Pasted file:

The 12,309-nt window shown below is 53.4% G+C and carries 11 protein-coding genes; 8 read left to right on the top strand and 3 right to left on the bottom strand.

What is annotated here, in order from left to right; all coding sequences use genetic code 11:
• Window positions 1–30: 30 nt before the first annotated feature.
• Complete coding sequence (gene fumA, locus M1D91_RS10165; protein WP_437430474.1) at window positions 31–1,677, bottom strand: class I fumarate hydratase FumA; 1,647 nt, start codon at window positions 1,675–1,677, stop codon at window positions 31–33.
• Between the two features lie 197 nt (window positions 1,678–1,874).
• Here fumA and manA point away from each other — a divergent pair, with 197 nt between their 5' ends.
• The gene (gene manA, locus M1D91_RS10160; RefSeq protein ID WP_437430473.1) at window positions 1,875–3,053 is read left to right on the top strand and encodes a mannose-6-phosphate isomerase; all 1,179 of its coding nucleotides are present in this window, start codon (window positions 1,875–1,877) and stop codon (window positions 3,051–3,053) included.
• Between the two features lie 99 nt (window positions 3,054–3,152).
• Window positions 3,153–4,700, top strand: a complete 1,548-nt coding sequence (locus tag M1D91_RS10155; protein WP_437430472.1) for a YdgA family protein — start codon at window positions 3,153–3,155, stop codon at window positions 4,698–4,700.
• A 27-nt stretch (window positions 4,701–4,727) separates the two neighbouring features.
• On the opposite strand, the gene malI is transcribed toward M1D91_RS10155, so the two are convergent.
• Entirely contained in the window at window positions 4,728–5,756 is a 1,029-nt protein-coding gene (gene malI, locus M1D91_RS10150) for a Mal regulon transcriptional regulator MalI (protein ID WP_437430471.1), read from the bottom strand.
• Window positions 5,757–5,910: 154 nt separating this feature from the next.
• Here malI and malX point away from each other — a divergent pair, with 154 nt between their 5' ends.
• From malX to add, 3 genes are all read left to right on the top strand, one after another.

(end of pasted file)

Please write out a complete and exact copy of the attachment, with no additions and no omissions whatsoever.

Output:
The 12,309-nt window shown below is 53.4% G+C and carries 11 protein-coding genes; 8 read left to right on the top strand and 3 right to left on the bottom strand.

What is annotated here, in order from left to right; all coding sequences use genetic code 11:
• Window positions 1–30: 30 nt before the first annotated feature.
• Complete coding sequence (gene fumA, locus M1D91_RS10165; protein WP_437430474.1) at window positions 31–1,677, bottom strand: class I fumarate hydratase FumA; 1,647 nt, start codon at window positions 1,675–1,677, stop codon at window positions 31–33.
• Between the two features lie 197 nt (window positions 1,678–1,874).
• Here fumA and manA point away from each other — a divergent pair, with 197 nt between their 5' ends.
• The gene (gene manA, locus M1D91_RS10160; RefSeq protein ID WP_437430473.1) at window positions 1,875–3,053 is read left to right on the top strand and encodes a mannose-6-phosphate isomerase; all 1,179 of its coding nucleotides are present in this window, start codon (window positions 1,875–1,877) and stop codon (window positions 3,051–3,053) included.
• Between the two features lie 99 nt (window positions 3,054–3,152).
• Window positions 3,153–4,700, top strand: a complete 1,548-nt coding sequence (locus tag M1D91_RS10155; protein WP_437430472.1) for a YdgA family protein — start codon at window positions 3,153–3,155, stop codon at window positions 4,698–4,700.
• A 27-nt stretch (window positions 4,701–4,727) separates the two neighbouring features.
• On the opposite strand, the gene malI is transcribed toward M1D91_RS10155, so the two are convergent.
• Entirely contained in the window at window positions 4,728–5,756 is a 1,029-nt protein-coding gene (gene malI, locus M1D91_RS10150) for a Mal regulon transcriptional regulator MalI (protein ID WP_437430471.1), read from the bottom strand.
• Window positions 5,757–5,910: 154 nt separating this feature from the next.
• Here malI and malX point away from each other — a divergent pair, with 154 nt between their 5' ends.
• From malX to add, 3 genes are all read left to right on the top strand, one after another.